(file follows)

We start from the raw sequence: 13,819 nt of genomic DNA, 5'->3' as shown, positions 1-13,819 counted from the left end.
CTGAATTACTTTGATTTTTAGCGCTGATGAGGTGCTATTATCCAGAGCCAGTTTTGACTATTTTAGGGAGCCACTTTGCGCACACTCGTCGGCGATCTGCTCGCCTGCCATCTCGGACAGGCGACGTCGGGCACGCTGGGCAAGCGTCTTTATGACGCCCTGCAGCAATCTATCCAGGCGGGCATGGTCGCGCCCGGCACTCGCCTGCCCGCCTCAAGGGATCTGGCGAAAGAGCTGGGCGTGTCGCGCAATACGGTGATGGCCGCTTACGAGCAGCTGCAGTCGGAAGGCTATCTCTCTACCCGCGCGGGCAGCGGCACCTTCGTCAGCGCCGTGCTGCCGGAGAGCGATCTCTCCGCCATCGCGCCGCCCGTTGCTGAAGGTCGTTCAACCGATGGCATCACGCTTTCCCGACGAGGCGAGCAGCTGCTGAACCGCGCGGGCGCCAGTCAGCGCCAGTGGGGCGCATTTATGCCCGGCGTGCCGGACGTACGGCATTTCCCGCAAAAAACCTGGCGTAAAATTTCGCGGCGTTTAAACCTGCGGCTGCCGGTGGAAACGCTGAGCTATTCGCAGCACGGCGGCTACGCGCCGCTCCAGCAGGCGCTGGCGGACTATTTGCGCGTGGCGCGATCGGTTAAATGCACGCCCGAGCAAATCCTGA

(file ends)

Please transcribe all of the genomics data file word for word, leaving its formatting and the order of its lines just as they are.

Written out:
We start from the raw sequence: 13,819 nt of genomic DNA, 5'->3' as shown, positions 1-13,819 counted from the left end.
CTGAATTACTTTGATTTTTAGCGCTGATGAGGTGCTATTATCCAGAGCCAGTTTTGACTATTTTAGGGAGCCACTTTGCGCACACTCGTCGGCGATCTGCTCGCCTGCCATCTCGGACAGGCGACGTCGGGCACGCTGGGCAAGCGTCTTTATGACGCCCTGCAGCAATCTATCCAGGCGGGCATGGTCGCGCCCGGCACTCGCCTGCCCGCCTCAAGGGATCTGGCGAAAGAGCTGGGCGTGTCGCGCAATACGGTGATGGCCGCTTACGAGCAGCTGCAGTCGGAAGGCTATCTCTCTACCCGCGCGGGCAGCGGCACCTTCGTCAGCGCCGTGCTGCCGGAGAGCGATCTCTCCGCCATCGCGCCGCCCGTTGCTGAAGGTCGTTCAACCGATGGCATCACGCTTTCCCGACGAGGCGAGCAGCTGCTGAACCGCGCGGGCGCCAGTCAGCGCCAGTGGGGCGCATTTATGCCCGGCGTGCCGGACGTACGGCATTTCCCGCAAAAAACCTGGCGTAAAATTTCGCGGCGTTTAAACCTGCGGCTGCCGGTGGAAACGCTGAGCTATTCGCAGCACGGCGGCTACGCGCCGCTCCAGCAGGCGCTGGCGGACTATTTGCGCGTGGCGCGATCGGTTAAATGCACGCCCGAGCAAATCCTGA